Southeast Lower Michigan - MI10
Included Counties: Genesee, Lapeer, Lenawee, Livingston, Macomb, Monroe, Oakland, St. Clair, Wayne, Washtenaw
Watersheds: Birch-Willow, Cass, Clinton, Detroit, Flint, Huron, Lake Erie, Lake Huron, Lake St. Clair, Ottawa-Stony, St. Clair, Raisin, Shiawassee, Tiffin, Upper Grand,
Geography The Southeast Lower Climate Division of Michigan is bounded by the Ohio border to the south, Lake Huron, Lake St Clair, and Lake Erie to the east, and extends west to include the cities of Flint and Ann Arbor. The terrain is diverse, ranging from the extremely urbanized areas of downtown Detroit, to expansive agricultural lands in the Thumb, to rolling forests peppered with inland lakes in the central counties. Overview This division experiences a humid continental climate dominated primarily by the movement of high and low pressure systems. Large seasonal temperature variations and highly variable daily weather patterns are common. Long periods of intense heat or severe cold are relatively rare, and the Great Lakes do provide some moderation of temperature compared to areas at similar latitudes that are outside the Great Lakes Basin. There are occasional spells of lake-effect precipitation, but lake effects are typically limited to increased cloudiness in the fall and winter. Most of the annual precipitation falls during the summer months in the form of afternoon thunderstorms. Snow cover is less severe and of shorter duration than in northern regions of the state.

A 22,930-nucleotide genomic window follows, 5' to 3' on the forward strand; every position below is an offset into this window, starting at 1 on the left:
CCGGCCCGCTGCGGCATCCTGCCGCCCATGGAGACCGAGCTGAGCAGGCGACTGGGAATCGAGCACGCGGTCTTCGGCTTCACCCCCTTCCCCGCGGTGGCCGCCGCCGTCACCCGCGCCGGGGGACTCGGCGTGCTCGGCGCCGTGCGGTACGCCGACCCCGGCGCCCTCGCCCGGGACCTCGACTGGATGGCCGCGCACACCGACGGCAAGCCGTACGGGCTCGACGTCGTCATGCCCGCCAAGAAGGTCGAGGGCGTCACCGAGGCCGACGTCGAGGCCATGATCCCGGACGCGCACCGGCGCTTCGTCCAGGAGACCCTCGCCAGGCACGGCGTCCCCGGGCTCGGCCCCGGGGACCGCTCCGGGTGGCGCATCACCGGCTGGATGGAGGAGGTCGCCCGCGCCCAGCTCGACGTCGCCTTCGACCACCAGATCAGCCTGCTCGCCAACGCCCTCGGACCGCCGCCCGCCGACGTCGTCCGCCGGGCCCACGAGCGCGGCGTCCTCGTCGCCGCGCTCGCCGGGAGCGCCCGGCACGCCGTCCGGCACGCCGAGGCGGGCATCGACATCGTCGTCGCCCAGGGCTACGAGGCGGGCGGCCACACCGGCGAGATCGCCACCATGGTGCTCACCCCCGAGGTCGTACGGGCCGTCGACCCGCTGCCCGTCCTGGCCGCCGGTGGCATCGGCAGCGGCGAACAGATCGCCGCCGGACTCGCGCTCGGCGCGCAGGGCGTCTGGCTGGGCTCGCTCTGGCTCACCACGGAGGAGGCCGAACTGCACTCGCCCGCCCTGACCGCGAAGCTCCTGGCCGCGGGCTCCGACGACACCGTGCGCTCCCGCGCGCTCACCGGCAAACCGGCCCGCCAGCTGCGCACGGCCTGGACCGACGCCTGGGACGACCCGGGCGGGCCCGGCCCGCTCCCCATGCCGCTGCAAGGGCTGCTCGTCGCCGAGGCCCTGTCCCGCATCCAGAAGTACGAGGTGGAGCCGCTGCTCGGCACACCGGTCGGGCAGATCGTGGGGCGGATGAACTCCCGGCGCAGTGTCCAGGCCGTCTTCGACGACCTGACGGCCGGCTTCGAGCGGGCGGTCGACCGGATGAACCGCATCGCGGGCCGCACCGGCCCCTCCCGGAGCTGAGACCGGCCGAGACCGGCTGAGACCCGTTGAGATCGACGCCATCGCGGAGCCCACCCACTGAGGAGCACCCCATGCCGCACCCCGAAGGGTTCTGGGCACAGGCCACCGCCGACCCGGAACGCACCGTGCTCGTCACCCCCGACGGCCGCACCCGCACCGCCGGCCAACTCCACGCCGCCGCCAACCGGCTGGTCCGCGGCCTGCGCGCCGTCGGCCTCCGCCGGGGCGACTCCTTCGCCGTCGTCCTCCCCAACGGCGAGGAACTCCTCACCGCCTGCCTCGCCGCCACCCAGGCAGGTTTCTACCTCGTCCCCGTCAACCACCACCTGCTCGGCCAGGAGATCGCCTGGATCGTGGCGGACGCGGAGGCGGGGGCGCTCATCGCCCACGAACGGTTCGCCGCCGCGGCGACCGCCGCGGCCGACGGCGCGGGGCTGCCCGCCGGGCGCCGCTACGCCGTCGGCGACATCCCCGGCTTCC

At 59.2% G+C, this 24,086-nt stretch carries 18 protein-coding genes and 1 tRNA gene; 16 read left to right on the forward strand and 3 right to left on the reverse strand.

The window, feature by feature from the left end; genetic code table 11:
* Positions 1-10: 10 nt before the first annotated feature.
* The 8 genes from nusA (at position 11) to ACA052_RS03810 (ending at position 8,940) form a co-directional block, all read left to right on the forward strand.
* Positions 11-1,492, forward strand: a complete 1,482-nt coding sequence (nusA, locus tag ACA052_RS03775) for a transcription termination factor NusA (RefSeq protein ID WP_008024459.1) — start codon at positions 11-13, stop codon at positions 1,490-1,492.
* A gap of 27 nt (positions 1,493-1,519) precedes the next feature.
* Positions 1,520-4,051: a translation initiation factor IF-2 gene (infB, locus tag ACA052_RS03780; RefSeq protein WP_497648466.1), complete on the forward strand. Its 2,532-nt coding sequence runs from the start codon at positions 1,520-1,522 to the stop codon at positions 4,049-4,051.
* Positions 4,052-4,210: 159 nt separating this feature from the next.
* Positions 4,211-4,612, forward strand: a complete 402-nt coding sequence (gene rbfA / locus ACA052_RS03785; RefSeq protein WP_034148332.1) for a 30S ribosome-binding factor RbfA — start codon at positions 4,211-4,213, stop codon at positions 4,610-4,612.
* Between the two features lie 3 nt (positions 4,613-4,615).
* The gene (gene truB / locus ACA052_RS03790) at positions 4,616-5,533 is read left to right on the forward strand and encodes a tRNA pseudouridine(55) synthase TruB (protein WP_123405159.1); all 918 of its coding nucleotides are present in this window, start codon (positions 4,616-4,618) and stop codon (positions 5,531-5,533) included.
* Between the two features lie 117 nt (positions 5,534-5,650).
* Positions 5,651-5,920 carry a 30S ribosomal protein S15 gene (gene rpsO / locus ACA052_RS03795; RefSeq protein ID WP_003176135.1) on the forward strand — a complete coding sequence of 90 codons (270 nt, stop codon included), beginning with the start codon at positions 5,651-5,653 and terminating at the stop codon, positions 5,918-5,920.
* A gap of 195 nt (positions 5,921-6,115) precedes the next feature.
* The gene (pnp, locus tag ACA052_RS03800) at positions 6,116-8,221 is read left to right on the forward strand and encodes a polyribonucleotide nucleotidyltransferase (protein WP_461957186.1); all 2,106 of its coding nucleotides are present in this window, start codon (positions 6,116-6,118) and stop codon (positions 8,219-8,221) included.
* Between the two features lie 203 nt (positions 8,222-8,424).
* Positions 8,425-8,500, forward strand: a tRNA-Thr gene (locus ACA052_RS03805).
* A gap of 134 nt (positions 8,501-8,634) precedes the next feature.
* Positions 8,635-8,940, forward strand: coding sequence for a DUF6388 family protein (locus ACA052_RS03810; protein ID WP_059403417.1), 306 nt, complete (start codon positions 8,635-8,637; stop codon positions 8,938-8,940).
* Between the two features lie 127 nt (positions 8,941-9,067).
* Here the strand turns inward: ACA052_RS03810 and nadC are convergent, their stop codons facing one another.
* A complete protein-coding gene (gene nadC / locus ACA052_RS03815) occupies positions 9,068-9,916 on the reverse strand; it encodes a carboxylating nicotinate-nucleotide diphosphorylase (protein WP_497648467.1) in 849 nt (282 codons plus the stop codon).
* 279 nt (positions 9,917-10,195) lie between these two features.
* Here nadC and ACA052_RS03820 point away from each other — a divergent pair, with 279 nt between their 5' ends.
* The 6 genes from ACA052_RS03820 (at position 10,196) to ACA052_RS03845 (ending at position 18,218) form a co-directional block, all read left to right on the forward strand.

In partnership with the Midwest Regional Climate Center and the Office of the Michigan State Climatologist, GLISA has developed summaries of the observed historical climate for NOAA U.S. Climate Divisions within the Great Lakes basin. Each summary includes an overview of temperature and precipitation to help guide local-level climate adaptation decisions.
Changes in Precipitation
Linear best-fit changes are calculated over the period 1952-2022. Percentage changes are calculated relative to the 1951-1980 historical reference period.
Changes in Temperature
Linear best-fit changes are calculated over the period 1952-2022.